Training just takes too much time and energy. And it doesn’t happen overnight.

Think about your own background. It took years to establish the kind of skill and expertise you now possess. How much time and energy will you have to invest before that unskilled, untrained person becomes a real, viable asset to your business rather than a drain? Just something to think about.

Which is why hiring a colleague (who is themselves a business owner) is the better option in my book.

As far as bringing on a partner, I can only offer my opinion which is emphatically: NOOOOOOO! Don’t do it!

Seriously, I have never seen a business partnership end well.

There are far too many agreements and understandings and potentialities to take into consideration.

And it seems it’s always the one thing you didn’t think about ahead of time that ends up causing a rift.

There can really only ever be one captain of a ship. Two will inevitably bump heads, want to steer in different directions or be the boss.

And regardless of legalities, the person who started the business always feels (at least emotionally) that they “own” more of the business and that feeling of “more ownership” often causes resentment with the other partner.

Decision-making, conflicting workstyles, having to compromise, differing visions or opinions… all of these things become more tedious and cumbersome. They complicate and slow down the business.

On top of that, the business now has to earn for two owners instead of just the one: you.

I don’t think you need a partner. I think you just need the right professional advisors, and business support and strategies.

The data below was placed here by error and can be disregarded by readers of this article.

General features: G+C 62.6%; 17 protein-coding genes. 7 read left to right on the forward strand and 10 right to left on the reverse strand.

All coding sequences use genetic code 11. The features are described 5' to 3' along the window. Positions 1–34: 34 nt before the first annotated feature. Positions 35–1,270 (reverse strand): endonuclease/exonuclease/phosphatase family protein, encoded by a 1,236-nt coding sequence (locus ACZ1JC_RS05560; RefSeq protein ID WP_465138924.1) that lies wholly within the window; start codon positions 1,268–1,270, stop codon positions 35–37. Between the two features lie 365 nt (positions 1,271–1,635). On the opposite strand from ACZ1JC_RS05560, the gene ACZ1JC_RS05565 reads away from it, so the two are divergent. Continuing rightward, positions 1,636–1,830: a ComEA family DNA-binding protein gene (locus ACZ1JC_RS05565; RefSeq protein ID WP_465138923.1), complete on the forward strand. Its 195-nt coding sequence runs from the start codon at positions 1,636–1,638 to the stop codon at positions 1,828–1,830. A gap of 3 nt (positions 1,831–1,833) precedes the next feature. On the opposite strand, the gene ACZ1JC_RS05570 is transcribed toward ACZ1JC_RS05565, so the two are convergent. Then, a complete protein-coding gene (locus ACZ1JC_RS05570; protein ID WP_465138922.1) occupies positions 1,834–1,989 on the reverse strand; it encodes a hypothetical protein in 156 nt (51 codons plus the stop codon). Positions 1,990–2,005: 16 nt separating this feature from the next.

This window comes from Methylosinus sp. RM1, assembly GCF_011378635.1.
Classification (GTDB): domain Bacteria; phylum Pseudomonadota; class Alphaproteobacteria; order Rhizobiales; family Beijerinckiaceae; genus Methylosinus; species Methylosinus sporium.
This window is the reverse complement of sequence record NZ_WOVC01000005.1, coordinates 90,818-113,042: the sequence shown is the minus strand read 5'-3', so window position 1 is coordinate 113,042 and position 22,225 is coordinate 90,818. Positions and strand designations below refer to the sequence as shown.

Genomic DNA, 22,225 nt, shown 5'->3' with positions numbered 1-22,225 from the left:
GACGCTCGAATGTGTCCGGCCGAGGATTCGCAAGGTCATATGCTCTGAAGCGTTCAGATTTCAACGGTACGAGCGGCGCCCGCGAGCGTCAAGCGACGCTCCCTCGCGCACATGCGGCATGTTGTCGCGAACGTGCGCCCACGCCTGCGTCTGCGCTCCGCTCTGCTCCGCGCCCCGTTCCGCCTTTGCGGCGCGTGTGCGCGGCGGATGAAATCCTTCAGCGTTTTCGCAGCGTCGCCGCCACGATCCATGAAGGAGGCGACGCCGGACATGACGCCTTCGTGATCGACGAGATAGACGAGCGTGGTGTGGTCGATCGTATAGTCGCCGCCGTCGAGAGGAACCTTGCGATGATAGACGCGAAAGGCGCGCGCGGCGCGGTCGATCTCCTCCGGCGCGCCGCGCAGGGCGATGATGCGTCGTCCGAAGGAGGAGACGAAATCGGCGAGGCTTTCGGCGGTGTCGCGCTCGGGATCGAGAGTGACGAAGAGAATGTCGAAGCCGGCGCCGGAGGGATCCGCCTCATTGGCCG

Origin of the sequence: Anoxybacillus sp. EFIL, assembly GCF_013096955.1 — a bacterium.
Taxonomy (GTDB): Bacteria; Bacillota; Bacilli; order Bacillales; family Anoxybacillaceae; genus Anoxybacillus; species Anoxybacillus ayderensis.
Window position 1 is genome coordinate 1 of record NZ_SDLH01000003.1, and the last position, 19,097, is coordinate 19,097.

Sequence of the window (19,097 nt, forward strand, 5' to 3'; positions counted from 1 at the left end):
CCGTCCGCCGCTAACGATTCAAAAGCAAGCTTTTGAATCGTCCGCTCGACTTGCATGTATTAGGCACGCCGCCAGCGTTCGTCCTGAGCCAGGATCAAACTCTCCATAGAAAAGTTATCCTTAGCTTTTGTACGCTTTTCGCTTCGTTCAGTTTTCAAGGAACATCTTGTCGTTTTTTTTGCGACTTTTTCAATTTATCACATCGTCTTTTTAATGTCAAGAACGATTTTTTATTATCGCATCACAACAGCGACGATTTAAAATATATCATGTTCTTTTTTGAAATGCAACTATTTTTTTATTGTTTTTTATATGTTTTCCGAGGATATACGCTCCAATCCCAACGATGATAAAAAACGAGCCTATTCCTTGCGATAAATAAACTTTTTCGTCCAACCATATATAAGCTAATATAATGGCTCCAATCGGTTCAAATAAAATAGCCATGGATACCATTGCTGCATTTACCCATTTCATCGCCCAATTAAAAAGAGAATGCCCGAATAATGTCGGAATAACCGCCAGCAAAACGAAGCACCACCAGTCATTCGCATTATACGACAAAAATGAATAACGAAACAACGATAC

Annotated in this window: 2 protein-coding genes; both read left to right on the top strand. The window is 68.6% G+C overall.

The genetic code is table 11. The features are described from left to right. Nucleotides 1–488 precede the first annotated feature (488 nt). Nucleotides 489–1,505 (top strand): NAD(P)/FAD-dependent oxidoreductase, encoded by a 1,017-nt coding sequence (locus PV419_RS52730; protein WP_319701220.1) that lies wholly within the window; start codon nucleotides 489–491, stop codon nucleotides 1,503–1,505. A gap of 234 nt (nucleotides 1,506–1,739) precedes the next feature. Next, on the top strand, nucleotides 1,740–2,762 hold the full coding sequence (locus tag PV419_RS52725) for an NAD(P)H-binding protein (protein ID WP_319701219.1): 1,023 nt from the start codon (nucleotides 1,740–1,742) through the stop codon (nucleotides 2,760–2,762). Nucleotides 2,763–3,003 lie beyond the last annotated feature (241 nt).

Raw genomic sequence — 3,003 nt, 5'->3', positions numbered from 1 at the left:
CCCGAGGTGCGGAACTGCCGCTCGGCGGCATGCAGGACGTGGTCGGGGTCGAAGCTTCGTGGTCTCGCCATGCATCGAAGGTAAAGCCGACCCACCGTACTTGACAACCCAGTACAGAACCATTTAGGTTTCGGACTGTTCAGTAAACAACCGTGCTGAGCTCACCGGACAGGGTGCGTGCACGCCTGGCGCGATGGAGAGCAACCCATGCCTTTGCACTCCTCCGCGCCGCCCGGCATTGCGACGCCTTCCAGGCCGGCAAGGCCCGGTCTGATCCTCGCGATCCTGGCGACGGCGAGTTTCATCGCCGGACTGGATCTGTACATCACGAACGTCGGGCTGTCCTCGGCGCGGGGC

Being Solo Doesn’t Mean Doing It Alone

I read an article today in one of the newsletters I keep up with that talked about the myth of being a successful solopreneur by bootstrapping.

This is a topic I’ve been meaning to write about myself so it came at the right time and got me in gear.

Administrative Consulting is inherently a solo-based business model due to the close, collaborative relationship the concept is based on.

But running a solo business does NOT mean doing everything yourself. By no means at all!

Just as we advise our clients and remind the marketplace that they simply can’t (and shouldn’t) do it all themselves and trying to do so will keep them from becoming successful, the same is true for Administrative Consultants.

I’m always advising colleagues: Get support, sooner rather than later.

Now, I’m not talking about farming out colleagues to clients. That’s not administrative support whatsoever. That’s virtual staffing (and lots of times, the ways in which many people are doing it is flat-out illegal).